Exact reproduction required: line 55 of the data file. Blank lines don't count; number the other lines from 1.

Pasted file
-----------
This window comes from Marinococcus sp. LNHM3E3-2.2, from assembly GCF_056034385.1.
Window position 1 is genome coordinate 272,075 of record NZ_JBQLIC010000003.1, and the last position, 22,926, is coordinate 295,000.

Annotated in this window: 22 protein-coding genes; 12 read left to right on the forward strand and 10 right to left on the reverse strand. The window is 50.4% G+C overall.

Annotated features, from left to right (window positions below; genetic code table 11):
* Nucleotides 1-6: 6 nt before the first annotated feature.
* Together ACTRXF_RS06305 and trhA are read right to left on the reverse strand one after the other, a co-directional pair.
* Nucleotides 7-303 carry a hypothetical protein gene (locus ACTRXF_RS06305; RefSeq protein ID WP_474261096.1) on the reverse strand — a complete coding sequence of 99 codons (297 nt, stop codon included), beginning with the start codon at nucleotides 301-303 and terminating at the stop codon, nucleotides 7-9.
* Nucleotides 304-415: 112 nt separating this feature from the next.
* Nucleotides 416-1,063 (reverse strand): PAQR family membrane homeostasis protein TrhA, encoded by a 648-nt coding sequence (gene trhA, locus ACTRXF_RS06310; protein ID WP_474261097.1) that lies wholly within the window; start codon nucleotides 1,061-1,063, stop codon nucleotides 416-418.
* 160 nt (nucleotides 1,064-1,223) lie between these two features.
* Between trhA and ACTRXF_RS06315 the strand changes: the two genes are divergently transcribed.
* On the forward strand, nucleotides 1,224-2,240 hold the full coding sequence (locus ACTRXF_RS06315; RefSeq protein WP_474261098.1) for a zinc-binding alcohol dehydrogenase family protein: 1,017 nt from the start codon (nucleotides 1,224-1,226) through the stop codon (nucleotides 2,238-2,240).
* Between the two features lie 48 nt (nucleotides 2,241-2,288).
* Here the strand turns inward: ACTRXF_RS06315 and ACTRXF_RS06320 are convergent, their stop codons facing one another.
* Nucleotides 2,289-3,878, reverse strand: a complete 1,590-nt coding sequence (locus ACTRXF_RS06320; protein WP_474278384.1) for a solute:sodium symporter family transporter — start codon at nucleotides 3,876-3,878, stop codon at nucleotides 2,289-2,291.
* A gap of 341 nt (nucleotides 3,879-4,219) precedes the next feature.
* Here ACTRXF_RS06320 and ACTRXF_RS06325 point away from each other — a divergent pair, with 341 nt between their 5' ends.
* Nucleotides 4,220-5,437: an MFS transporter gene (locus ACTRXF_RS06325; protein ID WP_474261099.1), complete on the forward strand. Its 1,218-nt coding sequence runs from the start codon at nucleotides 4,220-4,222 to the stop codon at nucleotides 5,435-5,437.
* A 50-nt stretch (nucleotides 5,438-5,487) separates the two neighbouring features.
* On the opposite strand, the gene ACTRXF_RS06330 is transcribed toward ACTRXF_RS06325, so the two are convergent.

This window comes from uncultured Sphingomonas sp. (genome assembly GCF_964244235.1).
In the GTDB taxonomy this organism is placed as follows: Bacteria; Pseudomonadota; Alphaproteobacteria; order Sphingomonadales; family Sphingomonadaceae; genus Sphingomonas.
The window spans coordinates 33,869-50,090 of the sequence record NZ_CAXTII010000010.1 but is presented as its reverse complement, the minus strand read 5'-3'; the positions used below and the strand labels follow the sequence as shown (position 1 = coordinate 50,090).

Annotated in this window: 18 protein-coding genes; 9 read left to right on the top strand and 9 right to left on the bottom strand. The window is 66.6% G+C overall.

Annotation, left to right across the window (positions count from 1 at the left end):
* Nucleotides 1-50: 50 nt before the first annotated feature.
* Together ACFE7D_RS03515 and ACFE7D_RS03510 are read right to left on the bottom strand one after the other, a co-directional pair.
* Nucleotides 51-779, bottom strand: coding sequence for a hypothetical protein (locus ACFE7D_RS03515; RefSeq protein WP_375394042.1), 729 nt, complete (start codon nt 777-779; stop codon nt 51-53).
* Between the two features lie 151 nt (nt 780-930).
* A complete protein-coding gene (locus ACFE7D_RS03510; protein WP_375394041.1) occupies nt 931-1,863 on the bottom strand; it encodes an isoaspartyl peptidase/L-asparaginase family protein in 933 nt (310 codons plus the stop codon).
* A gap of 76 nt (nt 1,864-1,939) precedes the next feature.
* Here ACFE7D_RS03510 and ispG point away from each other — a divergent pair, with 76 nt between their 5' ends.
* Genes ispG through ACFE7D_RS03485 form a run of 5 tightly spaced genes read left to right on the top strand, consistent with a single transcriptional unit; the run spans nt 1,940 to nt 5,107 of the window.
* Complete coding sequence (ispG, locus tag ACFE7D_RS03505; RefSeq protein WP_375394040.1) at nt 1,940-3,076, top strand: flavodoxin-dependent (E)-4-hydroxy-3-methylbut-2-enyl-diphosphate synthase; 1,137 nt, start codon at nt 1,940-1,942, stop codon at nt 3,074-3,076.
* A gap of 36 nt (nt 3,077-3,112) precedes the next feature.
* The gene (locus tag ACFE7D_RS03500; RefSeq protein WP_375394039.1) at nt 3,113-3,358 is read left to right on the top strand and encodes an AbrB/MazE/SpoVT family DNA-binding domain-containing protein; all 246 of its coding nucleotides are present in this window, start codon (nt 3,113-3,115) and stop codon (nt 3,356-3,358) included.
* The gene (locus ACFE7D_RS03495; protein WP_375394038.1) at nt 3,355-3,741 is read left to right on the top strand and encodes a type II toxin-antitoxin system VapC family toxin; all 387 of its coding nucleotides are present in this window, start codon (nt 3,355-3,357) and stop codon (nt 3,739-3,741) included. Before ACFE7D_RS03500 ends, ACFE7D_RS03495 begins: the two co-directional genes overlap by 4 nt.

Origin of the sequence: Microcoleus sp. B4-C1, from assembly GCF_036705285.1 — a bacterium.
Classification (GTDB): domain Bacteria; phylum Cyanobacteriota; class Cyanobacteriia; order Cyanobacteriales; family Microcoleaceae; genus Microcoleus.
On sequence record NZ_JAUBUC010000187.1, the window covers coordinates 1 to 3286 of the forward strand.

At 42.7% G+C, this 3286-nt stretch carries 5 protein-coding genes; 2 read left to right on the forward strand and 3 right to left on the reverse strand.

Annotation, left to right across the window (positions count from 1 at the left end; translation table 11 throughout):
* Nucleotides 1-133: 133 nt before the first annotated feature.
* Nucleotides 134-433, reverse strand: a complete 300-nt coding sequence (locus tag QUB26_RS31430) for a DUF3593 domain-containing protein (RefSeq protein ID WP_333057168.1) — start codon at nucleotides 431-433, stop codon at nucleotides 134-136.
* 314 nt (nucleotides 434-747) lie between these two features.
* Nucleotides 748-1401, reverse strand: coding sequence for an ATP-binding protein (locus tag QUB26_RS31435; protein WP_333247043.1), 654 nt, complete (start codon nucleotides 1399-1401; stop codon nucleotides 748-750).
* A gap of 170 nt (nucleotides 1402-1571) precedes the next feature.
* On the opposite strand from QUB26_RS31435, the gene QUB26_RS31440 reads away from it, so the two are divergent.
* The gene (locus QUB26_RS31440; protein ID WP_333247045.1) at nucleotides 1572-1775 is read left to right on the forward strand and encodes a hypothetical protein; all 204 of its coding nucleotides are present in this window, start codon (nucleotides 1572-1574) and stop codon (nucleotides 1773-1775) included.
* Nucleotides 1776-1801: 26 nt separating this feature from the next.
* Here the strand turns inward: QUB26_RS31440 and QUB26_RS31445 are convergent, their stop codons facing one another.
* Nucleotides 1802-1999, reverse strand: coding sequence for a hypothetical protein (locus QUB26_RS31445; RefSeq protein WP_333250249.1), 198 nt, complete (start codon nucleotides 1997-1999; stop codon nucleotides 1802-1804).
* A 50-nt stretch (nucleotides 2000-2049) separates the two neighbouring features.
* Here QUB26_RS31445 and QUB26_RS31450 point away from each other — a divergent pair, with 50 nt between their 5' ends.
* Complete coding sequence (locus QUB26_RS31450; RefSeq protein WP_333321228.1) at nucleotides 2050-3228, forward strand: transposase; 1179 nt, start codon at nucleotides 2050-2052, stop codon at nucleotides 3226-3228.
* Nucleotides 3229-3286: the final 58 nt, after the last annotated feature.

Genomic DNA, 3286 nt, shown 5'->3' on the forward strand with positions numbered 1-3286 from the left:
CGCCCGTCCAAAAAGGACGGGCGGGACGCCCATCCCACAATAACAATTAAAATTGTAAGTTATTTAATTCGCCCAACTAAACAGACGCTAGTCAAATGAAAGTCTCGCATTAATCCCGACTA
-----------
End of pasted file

* Complete coding sequence (locus QUB26_RS31450; RefSeq protein WP_333321228.1) at nucleotides 2050-3228, forward strand: transposase; 1179 nt, start codon at nucleotides 2050-2052, stop codon at nucleotides 3226-3228.